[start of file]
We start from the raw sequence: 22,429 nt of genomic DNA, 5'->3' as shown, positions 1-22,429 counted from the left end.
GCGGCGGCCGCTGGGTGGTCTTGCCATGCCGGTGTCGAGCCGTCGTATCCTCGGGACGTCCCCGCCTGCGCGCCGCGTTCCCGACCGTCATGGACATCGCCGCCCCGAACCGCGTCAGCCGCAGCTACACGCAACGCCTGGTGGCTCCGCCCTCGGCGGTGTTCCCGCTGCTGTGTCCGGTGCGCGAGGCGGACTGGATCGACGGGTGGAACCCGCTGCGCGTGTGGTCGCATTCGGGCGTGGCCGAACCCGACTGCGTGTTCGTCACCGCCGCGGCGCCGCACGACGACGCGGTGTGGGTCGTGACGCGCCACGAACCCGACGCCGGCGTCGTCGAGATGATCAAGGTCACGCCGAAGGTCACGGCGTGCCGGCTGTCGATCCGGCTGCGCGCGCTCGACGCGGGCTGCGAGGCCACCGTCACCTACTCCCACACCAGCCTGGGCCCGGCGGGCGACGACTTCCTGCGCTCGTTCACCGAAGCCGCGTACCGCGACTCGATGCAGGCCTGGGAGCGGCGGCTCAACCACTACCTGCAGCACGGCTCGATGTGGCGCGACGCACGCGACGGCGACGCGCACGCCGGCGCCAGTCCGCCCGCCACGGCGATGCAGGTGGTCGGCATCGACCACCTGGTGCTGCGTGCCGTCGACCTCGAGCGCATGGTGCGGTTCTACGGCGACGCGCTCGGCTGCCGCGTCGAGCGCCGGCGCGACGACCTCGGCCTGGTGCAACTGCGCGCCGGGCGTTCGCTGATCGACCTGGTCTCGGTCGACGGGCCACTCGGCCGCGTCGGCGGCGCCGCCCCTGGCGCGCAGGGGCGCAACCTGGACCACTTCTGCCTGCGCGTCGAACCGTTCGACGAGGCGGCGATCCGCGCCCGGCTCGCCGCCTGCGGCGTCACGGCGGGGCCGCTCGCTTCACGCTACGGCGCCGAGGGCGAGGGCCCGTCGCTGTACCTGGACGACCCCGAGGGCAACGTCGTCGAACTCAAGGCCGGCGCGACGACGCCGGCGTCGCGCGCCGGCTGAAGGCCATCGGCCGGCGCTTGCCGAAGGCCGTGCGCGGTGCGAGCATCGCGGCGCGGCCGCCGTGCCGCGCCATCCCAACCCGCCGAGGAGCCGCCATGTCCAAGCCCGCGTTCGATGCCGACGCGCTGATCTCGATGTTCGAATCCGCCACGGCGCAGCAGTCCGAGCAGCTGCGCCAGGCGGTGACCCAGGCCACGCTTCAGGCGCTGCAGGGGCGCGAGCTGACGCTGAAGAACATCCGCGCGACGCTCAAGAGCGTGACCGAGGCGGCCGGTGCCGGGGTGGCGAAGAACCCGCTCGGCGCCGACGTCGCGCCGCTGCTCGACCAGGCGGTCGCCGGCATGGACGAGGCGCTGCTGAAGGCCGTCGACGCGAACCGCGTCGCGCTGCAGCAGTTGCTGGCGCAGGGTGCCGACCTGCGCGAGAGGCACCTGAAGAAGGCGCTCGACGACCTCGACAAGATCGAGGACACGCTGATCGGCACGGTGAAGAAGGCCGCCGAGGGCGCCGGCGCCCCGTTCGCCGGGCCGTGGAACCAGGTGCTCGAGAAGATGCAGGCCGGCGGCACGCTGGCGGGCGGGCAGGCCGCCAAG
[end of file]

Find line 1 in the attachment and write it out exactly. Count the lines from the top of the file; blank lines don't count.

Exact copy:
We start from the raw sequence: 22,429 nt of genomic DNA, 5'->3' as shown, positions 1-22,429 counted from the left end.